These two rainforest species are part of a wider program of research, management and translocation of threatened rainforest species. Many of these are so restricted in numbers and so isolated, that they are low in diversity and risk inbreeding depression (the loss of reproductive capacity and fitness). Such species are at risk of extinction unless long-term management include genetic rescue.
Our research on the genetic diversity, ecology and dynamics of rare and threatened species enables us to develop management strategies and translocation plans that maximize diversity, re-establish fertility and increase overall viability.
New populations have been re-established for both Fontainea oraria and Elaeocarpus williamsianus in selected locations in northern NSW. We used genetic information to develop a planting strategy that will maximize variation in translocated populations, and encourage the production of viable seed. This is very important, as populations remaining in the wild have such low diversity that, in the case of Elaeocarpus williamsianus, they can no longer produce viable seeds. Recent surveys of the translocated populations suggest that fertility has much increased and new genetic combination have been produced (for Fontainea oraria), raising hope for the long term survival of these species.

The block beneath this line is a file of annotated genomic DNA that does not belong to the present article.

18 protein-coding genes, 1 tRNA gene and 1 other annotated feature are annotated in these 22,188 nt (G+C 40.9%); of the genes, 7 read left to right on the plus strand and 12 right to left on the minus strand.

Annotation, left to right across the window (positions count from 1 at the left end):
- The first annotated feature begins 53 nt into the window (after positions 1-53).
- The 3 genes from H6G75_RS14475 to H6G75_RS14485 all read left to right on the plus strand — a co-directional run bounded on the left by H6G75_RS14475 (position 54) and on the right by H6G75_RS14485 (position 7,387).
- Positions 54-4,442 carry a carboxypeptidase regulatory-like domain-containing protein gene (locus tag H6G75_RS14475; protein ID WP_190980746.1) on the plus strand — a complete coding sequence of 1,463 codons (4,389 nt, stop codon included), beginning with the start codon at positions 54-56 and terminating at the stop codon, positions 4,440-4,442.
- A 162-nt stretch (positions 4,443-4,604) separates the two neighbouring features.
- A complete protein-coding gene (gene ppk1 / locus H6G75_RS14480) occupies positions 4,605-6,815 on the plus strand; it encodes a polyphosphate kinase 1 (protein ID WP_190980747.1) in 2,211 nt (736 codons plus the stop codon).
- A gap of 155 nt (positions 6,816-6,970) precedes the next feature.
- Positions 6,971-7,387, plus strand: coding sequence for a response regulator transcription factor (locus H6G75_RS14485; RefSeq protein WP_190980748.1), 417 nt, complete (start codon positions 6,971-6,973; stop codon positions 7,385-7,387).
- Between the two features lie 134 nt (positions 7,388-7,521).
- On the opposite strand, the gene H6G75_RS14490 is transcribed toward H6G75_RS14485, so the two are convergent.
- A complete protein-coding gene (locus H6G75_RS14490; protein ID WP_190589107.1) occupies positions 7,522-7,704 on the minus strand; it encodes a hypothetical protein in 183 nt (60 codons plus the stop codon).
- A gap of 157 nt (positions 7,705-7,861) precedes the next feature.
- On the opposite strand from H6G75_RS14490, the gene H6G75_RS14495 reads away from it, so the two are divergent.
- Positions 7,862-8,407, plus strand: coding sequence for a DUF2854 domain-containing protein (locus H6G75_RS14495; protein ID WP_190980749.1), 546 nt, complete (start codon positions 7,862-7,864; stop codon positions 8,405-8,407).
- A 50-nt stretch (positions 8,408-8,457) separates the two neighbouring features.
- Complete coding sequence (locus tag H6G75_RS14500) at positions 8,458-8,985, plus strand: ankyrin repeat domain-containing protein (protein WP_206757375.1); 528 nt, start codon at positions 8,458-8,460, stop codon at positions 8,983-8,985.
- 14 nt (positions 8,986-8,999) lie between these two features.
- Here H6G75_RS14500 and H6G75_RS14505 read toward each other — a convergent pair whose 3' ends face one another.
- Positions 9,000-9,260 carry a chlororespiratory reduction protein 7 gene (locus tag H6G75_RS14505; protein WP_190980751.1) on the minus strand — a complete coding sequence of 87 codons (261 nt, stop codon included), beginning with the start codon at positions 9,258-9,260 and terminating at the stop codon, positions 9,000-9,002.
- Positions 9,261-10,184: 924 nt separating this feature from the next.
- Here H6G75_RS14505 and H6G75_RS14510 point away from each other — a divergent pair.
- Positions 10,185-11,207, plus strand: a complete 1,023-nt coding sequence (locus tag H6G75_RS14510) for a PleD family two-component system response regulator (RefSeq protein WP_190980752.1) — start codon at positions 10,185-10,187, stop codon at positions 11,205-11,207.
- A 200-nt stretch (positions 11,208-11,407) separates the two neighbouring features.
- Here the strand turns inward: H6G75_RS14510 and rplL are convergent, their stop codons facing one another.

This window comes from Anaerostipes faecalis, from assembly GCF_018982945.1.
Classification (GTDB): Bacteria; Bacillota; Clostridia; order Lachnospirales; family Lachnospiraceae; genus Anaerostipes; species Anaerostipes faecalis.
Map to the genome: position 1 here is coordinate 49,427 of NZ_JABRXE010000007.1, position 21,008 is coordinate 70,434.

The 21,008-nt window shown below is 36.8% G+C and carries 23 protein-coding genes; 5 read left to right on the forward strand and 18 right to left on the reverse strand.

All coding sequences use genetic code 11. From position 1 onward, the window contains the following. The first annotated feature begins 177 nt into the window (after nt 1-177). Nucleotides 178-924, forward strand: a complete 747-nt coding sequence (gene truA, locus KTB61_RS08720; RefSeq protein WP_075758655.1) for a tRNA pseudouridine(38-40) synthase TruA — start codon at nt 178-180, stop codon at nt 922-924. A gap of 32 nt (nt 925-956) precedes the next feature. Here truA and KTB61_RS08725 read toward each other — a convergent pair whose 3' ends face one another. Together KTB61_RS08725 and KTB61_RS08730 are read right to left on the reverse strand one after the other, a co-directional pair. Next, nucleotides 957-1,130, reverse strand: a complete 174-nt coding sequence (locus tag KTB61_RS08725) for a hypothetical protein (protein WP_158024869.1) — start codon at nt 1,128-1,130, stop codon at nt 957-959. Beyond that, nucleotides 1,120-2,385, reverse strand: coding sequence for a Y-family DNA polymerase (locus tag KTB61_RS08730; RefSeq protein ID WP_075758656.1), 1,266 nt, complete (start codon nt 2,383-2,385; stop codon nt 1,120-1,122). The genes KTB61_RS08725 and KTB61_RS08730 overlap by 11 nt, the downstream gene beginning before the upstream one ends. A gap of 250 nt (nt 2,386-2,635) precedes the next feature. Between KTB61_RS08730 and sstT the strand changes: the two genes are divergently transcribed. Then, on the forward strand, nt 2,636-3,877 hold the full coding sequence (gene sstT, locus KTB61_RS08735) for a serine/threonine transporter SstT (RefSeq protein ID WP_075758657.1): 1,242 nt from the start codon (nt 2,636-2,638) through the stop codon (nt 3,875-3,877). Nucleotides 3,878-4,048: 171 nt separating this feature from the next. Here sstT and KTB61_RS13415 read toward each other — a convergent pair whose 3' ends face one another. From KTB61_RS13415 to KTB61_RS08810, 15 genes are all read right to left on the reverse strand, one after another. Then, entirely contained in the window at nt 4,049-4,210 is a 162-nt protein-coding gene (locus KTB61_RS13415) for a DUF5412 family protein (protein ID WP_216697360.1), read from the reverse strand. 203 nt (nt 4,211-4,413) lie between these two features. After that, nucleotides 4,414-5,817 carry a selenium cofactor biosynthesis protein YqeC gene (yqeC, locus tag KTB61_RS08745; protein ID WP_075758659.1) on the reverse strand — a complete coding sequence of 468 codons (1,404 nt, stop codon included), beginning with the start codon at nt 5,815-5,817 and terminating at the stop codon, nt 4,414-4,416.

Some of our relevant publications:
- Vallee L, Hogbin T, Monks L, Makinson B, Matthes M, Rossetto M (2004) Guidelines for the Translocation of Threatened Plants in Australia. Second Edition (80 pages). Australian Network for Plant Conservation, Canberra.
- Rossetto M, Gross CL, Jones R, Hunter J (2004) The impact of clonality on an endangered tree (Elaeocarpus williamsianus) in a fragmented rainforest. Biological Conservation 117(1): 33-39.
- Rossetto M, McNally J, Henry RJ, Hunter J, Matthes M (2000) Conservation genetics of an endangered rainforest tree (Fontainea oraria - Euphorbiaceae) and implications for closely related species. Conservation Genetics 1 (3): 217-229.